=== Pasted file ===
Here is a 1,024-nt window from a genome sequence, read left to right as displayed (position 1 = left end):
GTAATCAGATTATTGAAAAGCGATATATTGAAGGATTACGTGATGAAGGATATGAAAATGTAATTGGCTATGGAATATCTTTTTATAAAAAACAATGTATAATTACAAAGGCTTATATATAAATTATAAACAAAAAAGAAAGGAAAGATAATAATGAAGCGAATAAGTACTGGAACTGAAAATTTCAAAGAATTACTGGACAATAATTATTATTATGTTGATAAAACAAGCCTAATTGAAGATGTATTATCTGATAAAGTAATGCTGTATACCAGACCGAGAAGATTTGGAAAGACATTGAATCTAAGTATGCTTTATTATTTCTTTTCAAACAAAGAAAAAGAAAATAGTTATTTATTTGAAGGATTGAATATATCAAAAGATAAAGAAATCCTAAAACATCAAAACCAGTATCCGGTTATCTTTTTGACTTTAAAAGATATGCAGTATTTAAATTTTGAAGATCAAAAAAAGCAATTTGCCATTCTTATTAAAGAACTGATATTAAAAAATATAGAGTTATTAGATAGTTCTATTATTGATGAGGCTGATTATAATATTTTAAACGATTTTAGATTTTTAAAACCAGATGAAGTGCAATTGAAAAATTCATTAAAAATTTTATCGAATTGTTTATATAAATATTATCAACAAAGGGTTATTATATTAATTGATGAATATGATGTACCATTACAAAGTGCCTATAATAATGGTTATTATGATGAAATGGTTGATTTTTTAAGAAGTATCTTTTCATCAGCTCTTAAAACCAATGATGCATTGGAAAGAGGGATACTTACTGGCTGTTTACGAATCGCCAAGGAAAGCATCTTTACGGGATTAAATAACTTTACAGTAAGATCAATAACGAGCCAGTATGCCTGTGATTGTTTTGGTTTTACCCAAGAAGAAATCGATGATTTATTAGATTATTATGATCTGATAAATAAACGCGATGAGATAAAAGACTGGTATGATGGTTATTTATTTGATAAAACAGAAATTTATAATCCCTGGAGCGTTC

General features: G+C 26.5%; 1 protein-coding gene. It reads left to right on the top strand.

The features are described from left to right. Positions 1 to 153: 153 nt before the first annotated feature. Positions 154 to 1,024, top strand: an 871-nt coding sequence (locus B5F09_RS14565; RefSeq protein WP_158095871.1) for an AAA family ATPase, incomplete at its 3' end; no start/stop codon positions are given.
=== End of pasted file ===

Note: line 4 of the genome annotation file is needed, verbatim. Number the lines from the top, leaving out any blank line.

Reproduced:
The features are described from left to right. Positions 1 to 153: 153 nt before the first annotated feature. Positions 154 to 1,024, top strand: an 871-nt coding sequence (locus B5F09_RS14565; RefSeq protein WP_158095871.1) for an AAA family ATPase, incomplete at its 3' end; no start/stop codon positions are given.